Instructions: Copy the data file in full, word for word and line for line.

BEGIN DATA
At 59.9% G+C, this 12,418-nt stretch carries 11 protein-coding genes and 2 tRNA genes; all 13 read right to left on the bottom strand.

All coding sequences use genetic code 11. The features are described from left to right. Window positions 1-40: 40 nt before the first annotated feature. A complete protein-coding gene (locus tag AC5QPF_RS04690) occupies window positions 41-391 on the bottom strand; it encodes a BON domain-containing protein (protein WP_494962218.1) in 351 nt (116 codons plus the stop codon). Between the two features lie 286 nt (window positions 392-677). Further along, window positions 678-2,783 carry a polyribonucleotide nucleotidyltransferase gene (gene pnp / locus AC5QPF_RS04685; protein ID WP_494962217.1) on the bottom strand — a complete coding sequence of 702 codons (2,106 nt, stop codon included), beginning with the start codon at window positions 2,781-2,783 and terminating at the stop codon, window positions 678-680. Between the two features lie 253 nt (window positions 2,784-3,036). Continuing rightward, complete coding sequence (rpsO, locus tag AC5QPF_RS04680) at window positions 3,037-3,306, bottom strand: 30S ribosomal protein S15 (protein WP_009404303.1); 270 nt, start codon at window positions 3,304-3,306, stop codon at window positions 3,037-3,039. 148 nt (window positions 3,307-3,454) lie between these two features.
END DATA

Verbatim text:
At 59.9% G+C, this 12,418-nt stretch carries 11 protein-coding genes and 2 tRNA genes; all 13 read right to left on the bottom strand.

All coding sequences use genetic code 11. The features are described from left to right. Window positions 1-40: 40 nt before the first annotated feature. A complete protein-coding gene (locus tag AC5QPF_RS04690) occupies window positions 41-391 on the bottom strand; it encodes a BON domain-containing protein (protein WP_494962218.1) in 351 nt (116 codons plus the stop codon). Between the two features lie 286 nt (window positions 392-677). Further along, window positions 678-2,783 carry a polyribonucleotide nucleotidyltransferase gene (gene pnp / locus AC5QPF_RS04685; protein ID WP_494962217.1) on the bottom strand — a complete coding sequence of 702 codons (2,106 nt, stop codon included), beginning with the start codon at window positions 2,781-2,783 and terminating at the stop codon, window positions 678-680. Between the two features lie 253 nt (window positions 2,784-3,036). Continuing rightward, complete coding sequence (rpsO, locus tag AC5QPF_RS04680) at window positions 3,037-3,306, bottom strand: 30S ribosomal protein S15 (protein WP_009404303.1); 270 nt, start codon at window positions 3,304-3,306, stop codon at window positions 3,037-3,039. 148 nt (window positions 3,307-3,454) lie between these two features.